(p. 21) Thirty years ago, Bob Ebeling drove to the headquarters of the aerospace contractor Morton Thiokol in Brigham City, Utah, to watch the launch of the space shuttle Challenger. On the way, he leaned over to his daughter Leslie and said: “The Challenger is going to blow up. Everyone’s going to die.”
Mr. Ebeling (pronounced EBB-ling), an engineer at Thiokol, knew what the rest of the world did not: that the rubber O-rings designed to seal the joints between the booster rocket’s segments performed poorly in cold weather. A severe cold snap in Florida was about to subject the O-rings to temperatures more than 30 degrees lower than at any previous launch.
During the afternoon and evening before the launch, Thiokol engineers, relying on data provided by Mr. Ebeling and his colleagues, argued passionately for a postponement of the launch in conference calls with NASA managers at the Kennedy Space Center in Florida and the Marshall Space Flight Center in Huntsville, Ala. They were overruled not only by NASA, but also by their own managers.
On the morning of Jan. 28, 1986, sitting in a conference room with his daughter and Roger Boisjoly, Thiokol’s chief seal expert, Mr. Ebeling watched on a large projection screen as the Challenger cleared the launching pad. “I turned to Bob and said, ‘We’ve just dodged a bullet,'” Mr. Boisjoly told The Guardian in 2001.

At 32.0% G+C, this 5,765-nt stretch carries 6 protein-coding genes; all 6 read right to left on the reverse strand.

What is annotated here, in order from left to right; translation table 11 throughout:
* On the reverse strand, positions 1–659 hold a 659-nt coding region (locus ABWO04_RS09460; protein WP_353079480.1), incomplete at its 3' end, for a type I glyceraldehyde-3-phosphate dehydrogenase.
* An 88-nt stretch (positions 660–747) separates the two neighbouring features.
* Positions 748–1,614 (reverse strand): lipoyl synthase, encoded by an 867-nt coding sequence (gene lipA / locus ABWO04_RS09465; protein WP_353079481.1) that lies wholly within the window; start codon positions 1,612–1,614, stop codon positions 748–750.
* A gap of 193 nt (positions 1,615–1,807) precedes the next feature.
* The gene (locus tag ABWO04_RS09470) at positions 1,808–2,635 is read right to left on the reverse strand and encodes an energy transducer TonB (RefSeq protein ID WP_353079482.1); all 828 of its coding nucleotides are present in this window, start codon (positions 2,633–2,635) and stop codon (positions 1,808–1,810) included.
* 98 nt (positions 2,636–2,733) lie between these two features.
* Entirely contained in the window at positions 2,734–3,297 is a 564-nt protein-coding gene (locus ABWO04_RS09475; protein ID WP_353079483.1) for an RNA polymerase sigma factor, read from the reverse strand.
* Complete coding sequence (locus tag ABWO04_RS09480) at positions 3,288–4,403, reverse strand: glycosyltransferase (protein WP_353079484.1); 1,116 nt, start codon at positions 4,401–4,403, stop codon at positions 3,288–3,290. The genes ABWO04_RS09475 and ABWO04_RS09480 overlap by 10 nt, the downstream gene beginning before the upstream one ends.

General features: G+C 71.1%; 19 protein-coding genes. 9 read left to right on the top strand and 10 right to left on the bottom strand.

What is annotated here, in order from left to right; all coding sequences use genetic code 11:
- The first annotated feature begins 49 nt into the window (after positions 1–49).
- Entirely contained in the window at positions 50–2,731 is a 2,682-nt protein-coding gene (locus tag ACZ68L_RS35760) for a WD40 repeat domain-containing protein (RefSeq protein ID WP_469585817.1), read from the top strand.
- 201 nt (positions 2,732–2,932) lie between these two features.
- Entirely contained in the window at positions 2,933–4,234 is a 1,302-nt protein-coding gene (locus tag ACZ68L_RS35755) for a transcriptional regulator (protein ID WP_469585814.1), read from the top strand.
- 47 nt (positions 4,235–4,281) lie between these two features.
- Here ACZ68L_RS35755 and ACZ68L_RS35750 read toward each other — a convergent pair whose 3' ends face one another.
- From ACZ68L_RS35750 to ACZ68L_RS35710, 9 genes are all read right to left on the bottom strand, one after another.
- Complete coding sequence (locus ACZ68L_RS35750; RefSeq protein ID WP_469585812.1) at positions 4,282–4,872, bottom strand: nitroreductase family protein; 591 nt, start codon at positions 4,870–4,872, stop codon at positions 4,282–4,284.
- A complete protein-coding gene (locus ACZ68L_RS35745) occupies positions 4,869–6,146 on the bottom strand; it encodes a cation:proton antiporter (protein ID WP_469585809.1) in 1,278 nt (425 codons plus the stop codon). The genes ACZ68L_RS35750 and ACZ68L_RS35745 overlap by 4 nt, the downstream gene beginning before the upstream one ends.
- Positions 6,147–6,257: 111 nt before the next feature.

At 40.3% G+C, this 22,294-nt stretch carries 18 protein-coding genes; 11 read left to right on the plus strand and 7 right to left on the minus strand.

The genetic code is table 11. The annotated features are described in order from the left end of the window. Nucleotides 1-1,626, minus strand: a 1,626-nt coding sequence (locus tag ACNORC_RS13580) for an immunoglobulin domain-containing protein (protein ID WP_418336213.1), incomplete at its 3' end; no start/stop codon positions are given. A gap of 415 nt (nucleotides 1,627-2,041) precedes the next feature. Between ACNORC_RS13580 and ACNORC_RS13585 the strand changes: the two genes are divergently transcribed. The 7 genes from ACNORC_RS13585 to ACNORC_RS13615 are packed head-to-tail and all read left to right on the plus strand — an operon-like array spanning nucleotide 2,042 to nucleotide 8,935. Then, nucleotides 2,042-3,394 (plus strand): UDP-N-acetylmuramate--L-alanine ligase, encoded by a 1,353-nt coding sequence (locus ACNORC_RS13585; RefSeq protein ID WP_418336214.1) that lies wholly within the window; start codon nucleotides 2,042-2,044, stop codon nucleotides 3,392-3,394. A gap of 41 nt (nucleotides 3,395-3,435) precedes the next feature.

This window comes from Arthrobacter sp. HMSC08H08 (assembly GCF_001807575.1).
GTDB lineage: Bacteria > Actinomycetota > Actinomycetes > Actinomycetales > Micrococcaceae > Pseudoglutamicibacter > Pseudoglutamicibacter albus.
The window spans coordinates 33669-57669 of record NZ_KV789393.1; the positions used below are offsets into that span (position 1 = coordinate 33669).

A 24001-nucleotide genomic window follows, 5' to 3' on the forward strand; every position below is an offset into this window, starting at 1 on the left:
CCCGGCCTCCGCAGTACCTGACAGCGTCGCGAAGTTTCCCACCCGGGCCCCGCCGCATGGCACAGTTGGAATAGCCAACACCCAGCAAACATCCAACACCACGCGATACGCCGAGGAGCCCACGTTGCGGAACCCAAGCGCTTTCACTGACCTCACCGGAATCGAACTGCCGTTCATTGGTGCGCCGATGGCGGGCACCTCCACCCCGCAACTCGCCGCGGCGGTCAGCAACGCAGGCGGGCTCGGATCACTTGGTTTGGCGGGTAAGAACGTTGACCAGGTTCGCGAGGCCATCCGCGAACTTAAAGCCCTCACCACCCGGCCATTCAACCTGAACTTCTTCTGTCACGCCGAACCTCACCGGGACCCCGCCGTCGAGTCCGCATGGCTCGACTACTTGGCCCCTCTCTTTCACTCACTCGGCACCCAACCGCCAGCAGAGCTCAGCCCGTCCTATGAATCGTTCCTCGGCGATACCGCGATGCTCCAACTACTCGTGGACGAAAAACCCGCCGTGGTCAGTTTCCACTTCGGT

A minute later, the O-rings failed and the Challenger exploded in a ball of fire, killing all seven crew members aboard. Among them was Christa McAuliffe, a schoolteacher from New Hampshire who had been chosen to be the first citizen passenger in space.
Mr. Ebeling never recovered from the disaster. “I’ve been under terrible stress since the accident,” he told The Houston Chronicle in 1987. “I have headaches. I cry. I have bad dreams. I go into a hypnotic trance almost daily.”
He soon left Thiokol and the engineering profession. For the rest of his life he faulted himself for not doing enough to prevent the launch.
For the full obituary, see:
WILLIAM GRIMES. “Bob Ebeling Dies at 89; Warned of Challenger Disaster.” The New York Times, First Section (Sun, MARCH 27, 2016): 21.
(Note: the online version of the obituary has the date MARCH 25, 2016, and has the title “Robert Ebeling, Challenger Engineer Who Warned of Disaster, Dies at 89.”)